Given that SAD’s symptoms closely mirror those of clinical depression, a correct diagnosis of SAD is a very important step towards treatment. Otherwise a false diagnosis of depression could lead to unnecessary prescriptions for pharmaceutical medications.  Diagnosis of Seasonal Affective Disorder


Do you or any of your family members experience the winter blues?

Do you suffer from  Seasonal Affective Disorder or SAD?


  1. Wonderful post TT and very informative. My Mum has alzheimers and it gets much, much worse in the winter months, I am convinced that SAD has part to play, I can almost time a deterioration!
    I know I get it in small way but, I also spend a lot of time under a bright daylight lamp doing my art…
    Love Chrissy P.S I hope you are well…Spring is on it’s wayX

    • Hi Chrissy,
      I love my lamp for doing art work. :) I’m sure it wouldn’t harm your mom so why not give it a try? Here we can rent a light box from pharmacies to try it out before deciding to buy.

      Spring come soon … :)
      Love TiTi

  2. Moving to New Orleans really helped me beat my old, Winter blues. It may not be so light out, but at least the temperatures tend to be above freezing (for the most part,) allowing me to get out of the house!

  3. I do find that my mood is much improved by being outside – even in February. I have to force myself to get out, especially on some of those really dreary February days, but there is nothing like natural light, even when it’s dull, to lift my spirits. I found that since I’ve been semi-retired, I am a little more in control of my time, consequently I can really try to get out during the daylight, instead of working indoors during those few hours of the day in February that are actually not dark.

    • I love being outside but it has been wet and cold and I’m compromised by the cold. I get out as much as I can. Sometimes just being out for 15 minutes even in the wet and cold lifts my spirits a little in February but not much and definitely not enough. The only signficant change in me is triggered by light — full sprectrum light, when I can’t get sunlight.

  4. This is something that’s very common here in Sweden, where, as you said, the winter days are very short and, the winter itself seemms never ending. Seems like most people here could benefit from extra light around this time of year. Almost everyone I know anyway.

    • Hi Sleepless,
      It’s good to meet you. I know what you mean so well. Aside from those that have SAD there will be others who experience the shorter term phases and everyone will experience some degree of “the blues”. Here that’s more likely to happen on the wet and rainy coast than it is in the parries or even further north because they have more sunshine.

  5. I suffer fro SAD, too, but have yet to invest in a light box. It sounds like I should. We’ve done a lot of skiing outdoors this winter, which has helped, but due to the icy conditions we’ve had I haven’t been out walking as much as I’d like. Being outdoors, for me, has been the key. Still, I must confess, I liked the bit about eating more butter. See, leave it to me to find the one unhealthy thing out of all the advice and fixate on it! :)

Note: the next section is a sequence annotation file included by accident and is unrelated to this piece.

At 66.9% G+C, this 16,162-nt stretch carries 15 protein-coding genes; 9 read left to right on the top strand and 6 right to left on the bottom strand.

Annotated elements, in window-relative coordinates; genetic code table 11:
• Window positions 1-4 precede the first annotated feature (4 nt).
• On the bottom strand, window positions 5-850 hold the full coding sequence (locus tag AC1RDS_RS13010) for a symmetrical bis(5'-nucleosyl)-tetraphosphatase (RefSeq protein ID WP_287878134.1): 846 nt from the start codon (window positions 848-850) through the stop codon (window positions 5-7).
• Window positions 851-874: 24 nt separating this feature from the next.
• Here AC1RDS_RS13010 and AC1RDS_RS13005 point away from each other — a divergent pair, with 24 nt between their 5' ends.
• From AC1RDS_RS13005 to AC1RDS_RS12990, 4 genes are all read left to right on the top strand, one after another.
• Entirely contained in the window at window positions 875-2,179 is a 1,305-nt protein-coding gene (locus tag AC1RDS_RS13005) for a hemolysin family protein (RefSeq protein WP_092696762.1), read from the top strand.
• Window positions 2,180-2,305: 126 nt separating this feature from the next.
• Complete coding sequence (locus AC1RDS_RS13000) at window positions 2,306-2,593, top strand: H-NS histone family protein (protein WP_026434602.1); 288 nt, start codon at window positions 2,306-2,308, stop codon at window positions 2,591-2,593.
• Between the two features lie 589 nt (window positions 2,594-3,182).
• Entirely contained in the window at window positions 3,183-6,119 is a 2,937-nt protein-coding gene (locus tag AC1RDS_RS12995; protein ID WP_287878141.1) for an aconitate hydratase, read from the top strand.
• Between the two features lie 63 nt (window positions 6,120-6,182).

6. I really take a knock in winter. I pretty much go into hibernation mode and get quite depressed. Some days are better than others, but I do notice a shift in my mood when the sun shines. If it was possible, I’d love to be a sun chaser: whenever it’s winter here, I just move to a country of the opposite hemisphere where it’s summer, that way I never have to experience the winter blues!

    • I’ve always been a winter hibernator but I didn’t really experience the blues until I moved to the coast — rain, rain, incessant rain. Then the blues turned into SAD.

      I’d love to be a sunchaser too. :)

  7. Good article, TT.
    I’ve had S.A.D. for a few years, though some winters it’s worse than others. I had a light box and found it made me hyperactive and gave me headaches so I had to stop using it and, unfortunately, I seem to have a bad reaction to st john’s wort (I got hallucinations with it), but I’m looking into increasing my vitamin D intake as a few people I know swear by it. That said, I eat far too many fats – particularly milk and butter – so I wonder if I might not be having enough anyway?

    Do you find, with your S.A.D. that if there’s snow, it is better or worse? I’ve read that the reflected light from snow is supposed to help with it, but I haven’t found this to be the case.

    • @Val
      Oh my! Nothing negative ever happened to me due to light use. How awful for you. I don’t use St. John’s Wort but I do know others who do use it with no ill effects. I’m sorry to hear you hallucinated! That’s very strange and must have been very scary.

      I also eat butter, cream and I don’t shy away from fats (the good ones). I know I need them. I do take vitamin D with calcium and magnesium. I eat lots of vegetables, grains and nuts.

      When I lived in colder climates where there was snow I did not suffer from SADl. I wore sunglasses when there was a glare on the snow but I didn’t feel any affects of SAD. That may have had something to do with my age too. SAD usually first begins between the ages of 20 to 30, although it can manifest at any age.

      I find that being where there is sunshine and blue sky I naturally feel lighter hearted and more positively focused. I think most people do and that’s what research unwaveringly reports. Here the skies are overcast and it’s very wet and dark during the winter months. However, spring, summer and autumn are goregous weather months.